This is the space where I get to tell you what I think. I made myself a couple of promises when I decided to start doing these. First, I was never going to judge other people for their feelings. Their experience is their experience, how they feel is based on how they take in the data before them and process it. I do not need to agree with their feelings, nor do they need to agree with mine. Second, I decided that I was going to try and be positive and forward looking, because the alternative just makes me something I don't like and something I cannot sustain for very long.
Now, all of the said, consider, if you will, where a Michigan fan might be standing right now. Since September 1, 2007, you have seen your team play 40 games. In that time span as of this weekend, you have seen your team win as many games as they have lost. Twenty Saturdays up, twenty Saturdays down. Twenty times happy, twenty times sad. You have seen hope crushed in the waking moments of a new rising sun. You have seen hope's corpse taken out back and burned repeatedly. You've seen redemption come from unlikely sources. You've seen a cold night in Champaign. You've seen a darn near miracle in Orlando. You've seen a comeback like nothing you've seen before in Ann Arbor. You've seen another quarterback in orange and blue leave flame trails behind him like a time-traveling DeLorean. You've seen a walk-on save the Jug. You've seen a freshman led an unlikely comeback in a shootout. You've seen all hope die on four chances from the one. You've seen an invasion of red into the Big House. You've seen a sophomore do things we only thought that other teams did to Michigan. You've seen 20 wins and 20 losses.
So maybe this is why Saturday's performance doesn't bother me. It was a win. The gap between "survives upset bid" or "gets a scare from an FCS school" and losing is a chasm visible from space. We've been on the other side of that chasm, or perhaps more accurately at the bottom of it. Michigan won on a day when they didn't play well. That genuinely may not happen for the rest of the season. Why would this bother us? It's because college football has an amazing propensity to be unable to allow people to live in the moment. The future and the past are always eminently more important in college football, as exemplified by "recruiting" and "tradition". We cannot enjoy a win because of worries like "What does this say to recruits?" and "How does this fit in to the Michigan tradition?" We're fixated on the two end points because we do not like the middle, the place we are standing right now. It saddens me because it's hard to appreciate the moment when you're in it. So allow me to try.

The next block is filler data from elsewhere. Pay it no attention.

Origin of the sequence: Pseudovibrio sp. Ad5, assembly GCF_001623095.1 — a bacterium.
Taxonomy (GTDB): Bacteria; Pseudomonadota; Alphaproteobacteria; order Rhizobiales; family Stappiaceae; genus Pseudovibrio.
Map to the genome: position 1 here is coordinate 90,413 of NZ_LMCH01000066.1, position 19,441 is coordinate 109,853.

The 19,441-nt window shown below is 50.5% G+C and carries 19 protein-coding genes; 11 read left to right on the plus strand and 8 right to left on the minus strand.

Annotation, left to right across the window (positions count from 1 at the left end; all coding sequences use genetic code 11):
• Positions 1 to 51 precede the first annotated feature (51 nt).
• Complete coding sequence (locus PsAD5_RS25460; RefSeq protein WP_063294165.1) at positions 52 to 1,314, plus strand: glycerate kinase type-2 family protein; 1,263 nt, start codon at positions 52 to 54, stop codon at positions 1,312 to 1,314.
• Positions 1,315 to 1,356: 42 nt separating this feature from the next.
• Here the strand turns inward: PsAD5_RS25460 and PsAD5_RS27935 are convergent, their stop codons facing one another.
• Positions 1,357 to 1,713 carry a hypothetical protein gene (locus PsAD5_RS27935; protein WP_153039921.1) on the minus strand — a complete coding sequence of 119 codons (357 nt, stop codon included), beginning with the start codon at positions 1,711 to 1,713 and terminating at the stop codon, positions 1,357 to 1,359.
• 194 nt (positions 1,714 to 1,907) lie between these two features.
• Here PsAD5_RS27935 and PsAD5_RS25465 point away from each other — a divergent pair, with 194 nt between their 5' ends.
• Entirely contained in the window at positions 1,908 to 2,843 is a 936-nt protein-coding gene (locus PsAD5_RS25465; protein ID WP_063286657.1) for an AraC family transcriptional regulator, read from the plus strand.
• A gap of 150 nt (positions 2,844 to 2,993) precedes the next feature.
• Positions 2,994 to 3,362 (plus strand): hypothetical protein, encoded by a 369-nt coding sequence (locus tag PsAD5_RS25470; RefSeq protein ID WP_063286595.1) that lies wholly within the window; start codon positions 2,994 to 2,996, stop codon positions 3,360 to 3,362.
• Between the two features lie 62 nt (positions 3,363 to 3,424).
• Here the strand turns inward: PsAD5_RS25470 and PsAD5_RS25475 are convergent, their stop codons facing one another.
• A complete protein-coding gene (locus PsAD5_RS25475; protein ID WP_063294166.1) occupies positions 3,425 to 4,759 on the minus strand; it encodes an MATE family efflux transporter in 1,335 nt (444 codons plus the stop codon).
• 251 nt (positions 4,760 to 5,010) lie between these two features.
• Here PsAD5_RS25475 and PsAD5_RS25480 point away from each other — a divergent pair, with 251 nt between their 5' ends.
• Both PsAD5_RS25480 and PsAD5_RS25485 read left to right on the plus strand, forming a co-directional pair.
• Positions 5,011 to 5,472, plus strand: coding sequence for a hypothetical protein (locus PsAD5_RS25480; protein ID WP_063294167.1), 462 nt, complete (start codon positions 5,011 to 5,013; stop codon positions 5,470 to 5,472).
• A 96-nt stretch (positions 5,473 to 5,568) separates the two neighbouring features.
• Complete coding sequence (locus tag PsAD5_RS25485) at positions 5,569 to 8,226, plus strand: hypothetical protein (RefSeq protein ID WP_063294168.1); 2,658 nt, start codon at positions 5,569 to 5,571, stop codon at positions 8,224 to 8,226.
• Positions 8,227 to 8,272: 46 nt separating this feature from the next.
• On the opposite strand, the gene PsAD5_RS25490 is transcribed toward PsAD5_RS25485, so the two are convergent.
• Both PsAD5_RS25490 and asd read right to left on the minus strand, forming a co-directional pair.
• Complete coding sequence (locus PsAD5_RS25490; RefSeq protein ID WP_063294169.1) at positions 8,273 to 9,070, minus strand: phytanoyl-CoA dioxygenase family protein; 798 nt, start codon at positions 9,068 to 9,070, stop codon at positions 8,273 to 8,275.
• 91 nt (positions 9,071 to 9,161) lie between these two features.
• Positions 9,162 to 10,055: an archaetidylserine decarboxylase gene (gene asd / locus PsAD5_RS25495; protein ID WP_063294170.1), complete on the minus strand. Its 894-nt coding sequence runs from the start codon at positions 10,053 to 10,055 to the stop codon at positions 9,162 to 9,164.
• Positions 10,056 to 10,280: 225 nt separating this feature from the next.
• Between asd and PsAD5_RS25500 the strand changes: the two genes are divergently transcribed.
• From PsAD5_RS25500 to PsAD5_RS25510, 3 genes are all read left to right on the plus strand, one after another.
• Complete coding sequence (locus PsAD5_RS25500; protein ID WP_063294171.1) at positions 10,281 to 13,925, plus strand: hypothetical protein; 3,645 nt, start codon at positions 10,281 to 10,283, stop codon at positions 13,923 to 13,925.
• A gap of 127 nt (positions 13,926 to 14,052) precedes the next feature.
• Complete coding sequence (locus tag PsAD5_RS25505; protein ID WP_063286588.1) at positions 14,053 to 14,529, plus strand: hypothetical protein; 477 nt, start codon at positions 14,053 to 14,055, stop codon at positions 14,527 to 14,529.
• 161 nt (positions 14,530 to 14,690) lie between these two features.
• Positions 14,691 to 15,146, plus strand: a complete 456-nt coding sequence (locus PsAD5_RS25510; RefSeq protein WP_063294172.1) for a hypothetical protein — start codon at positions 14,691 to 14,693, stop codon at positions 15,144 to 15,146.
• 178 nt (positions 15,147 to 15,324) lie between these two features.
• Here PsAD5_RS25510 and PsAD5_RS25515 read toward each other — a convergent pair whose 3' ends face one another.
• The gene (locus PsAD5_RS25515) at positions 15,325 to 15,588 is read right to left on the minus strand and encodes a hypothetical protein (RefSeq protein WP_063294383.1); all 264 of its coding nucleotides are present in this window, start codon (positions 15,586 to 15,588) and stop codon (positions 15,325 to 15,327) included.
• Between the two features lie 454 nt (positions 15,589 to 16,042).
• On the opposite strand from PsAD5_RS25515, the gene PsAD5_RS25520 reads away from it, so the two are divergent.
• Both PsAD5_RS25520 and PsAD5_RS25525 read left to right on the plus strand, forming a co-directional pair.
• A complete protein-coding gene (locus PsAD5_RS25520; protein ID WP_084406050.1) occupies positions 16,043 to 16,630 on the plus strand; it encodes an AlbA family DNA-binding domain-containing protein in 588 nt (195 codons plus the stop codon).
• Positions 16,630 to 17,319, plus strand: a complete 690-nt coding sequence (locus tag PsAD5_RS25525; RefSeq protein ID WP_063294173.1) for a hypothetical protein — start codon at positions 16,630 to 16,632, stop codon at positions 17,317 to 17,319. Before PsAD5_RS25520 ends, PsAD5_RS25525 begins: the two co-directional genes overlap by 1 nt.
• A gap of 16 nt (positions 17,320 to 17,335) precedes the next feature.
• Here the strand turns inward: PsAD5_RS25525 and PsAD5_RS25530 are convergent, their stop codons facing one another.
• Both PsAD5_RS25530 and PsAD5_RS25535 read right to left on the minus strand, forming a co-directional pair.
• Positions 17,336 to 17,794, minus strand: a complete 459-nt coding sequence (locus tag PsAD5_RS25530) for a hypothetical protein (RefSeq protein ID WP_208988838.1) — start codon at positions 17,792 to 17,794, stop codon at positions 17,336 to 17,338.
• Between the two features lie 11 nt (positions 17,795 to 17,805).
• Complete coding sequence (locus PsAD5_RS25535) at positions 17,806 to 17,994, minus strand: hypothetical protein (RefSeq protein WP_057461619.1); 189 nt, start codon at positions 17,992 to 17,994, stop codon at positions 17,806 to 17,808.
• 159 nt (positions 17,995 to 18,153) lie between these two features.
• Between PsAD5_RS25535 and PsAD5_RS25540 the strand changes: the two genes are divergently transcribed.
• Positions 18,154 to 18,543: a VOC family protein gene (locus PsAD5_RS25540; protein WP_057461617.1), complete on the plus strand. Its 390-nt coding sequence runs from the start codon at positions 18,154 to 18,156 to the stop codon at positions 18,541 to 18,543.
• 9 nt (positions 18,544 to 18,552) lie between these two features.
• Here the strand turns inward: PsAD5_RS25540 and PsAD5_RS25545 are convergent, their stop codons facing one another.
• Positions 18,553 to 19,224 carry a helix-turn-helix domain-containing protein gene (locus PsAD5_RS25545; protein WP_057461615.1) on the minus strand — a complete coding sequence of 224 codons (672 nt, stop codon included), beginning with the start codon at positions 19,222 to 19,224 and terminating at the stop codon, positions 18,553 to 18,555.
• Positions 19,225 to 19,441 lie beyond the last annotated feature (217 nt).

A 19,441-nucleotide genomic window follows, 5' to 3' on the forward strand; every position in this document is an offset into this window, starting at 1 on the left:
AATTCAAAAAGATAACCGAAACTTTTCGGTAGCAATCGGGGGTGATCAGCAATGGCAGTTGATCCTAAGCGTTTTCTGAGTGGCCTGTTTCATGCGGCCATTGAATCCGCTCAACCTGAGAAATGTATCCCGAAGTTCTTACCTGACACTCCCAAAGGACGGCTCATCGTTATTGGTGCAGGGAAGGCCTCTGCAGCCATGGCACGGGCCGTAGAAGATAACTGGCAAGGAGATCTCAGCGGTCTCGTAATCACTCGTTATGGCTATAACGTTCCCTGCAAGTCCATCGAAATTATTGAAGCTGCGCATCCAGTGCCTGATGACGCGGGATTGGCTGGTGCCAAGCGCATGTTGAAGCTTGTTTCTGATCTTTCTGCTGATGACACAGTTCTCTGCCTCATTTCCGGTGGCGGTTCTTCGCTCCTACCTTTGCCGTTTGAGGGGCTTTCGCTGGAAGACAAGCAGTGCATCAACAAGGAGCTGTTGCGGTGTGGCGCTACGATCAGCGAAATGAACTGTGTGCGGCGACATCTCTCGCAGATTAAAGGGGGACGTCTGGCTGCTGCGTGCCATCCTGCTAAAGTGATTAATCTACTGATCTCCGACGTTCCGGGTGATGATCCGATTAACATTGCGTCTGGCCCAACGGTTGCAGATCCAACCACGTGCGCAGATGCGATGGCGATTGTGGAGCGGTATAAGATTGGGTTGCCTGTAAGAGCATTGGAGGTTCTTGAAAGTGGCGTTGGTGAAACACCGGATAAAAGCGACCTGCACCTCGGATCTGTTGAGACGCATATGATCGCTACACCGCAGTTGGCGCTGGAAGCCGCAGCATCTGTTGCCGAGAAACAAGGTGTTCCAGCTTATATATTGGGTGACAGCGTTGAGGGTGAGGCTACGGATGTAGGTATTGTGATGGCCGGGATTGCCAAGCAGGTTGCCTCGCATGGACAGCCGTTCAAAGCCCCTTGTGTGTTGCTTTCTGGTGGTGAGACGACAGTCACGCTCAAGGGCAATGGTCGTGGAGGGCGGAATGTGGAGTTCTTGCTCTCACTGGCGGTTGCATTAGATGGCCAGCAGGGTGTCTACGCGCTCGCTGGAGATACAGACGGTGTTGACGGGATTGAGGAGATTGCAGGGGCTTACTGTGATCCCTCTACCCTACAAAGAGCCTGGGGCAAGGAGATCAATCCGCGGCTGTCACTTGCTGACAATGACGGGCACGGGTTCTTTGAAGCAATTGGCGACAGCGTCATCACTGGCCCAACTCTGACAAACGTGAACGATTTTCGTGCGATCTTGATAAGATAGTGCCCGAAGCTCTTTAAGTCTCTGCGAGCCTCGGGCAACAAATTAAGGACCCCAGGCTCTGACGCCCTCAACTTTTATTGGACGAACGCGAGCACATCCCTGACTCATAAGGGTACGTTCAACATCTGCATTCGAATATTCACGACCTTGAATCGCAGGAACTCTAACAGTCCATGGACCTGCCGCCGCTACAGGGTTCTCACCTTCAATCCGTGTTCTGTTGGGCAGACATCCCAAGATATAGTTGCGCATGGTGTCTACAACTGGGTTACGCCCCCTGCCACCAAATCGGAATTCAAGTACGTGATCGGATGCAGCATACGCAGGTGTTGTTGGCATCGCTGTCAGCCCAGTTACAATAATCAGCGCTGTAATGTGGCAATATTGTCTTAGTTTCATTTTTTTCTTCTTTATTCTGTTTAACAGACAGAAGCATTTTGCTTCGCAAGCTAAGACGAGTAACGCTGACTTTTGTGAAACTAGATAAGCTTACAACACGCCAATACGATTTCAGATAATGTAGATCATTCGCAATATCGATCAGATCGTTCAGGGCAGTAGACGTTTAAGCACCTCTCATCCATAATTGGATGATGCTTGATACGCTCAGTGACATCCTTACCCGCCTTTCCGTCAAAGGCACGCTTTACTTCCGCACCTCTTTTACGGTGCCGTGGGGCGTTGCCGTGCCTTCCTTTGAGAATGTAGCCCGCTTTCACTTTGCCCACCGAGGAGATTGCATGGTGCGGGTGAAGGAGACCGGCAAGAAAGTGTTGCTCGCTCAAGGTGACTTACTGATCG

On Saturday, I saw some amazing things at a game that was just one of many that day. I saw a marching band put on an exceptional performance in a circumstance of whose difficulty and emotional toll I cannot even begin to fathom. I saw a tribute to a Michigan man that was so perfect for him because it didn't try to recast him as a saint, but simply as a fantastic athlete who genuinely cared about where he came from and being a part of the fabric of that. I saw a sophomore quarterback throw an interception and shake it off to have a really remarkable day, including a couple of deep balls that are among the prettiest I've seen. I saw a receiver get to show off his new field vision and some of the promise he's long been purported to have. I saw a pair of running backs find holes, drag guys, and gain yardage. I saw Vincent Smith cut so hard on the wet turf that the rubber pellets in the field turf made a little cloud under his feet. I saw a team with flaws but flaws that can be worked on. I saw a team with promise, but promise that needs work to be fulfilled.
I don't get to watch next week's game for the first time in seven years, family commitments. I just hope the next 40 games find us happier, smarter, wiser, and more able to live in the moment.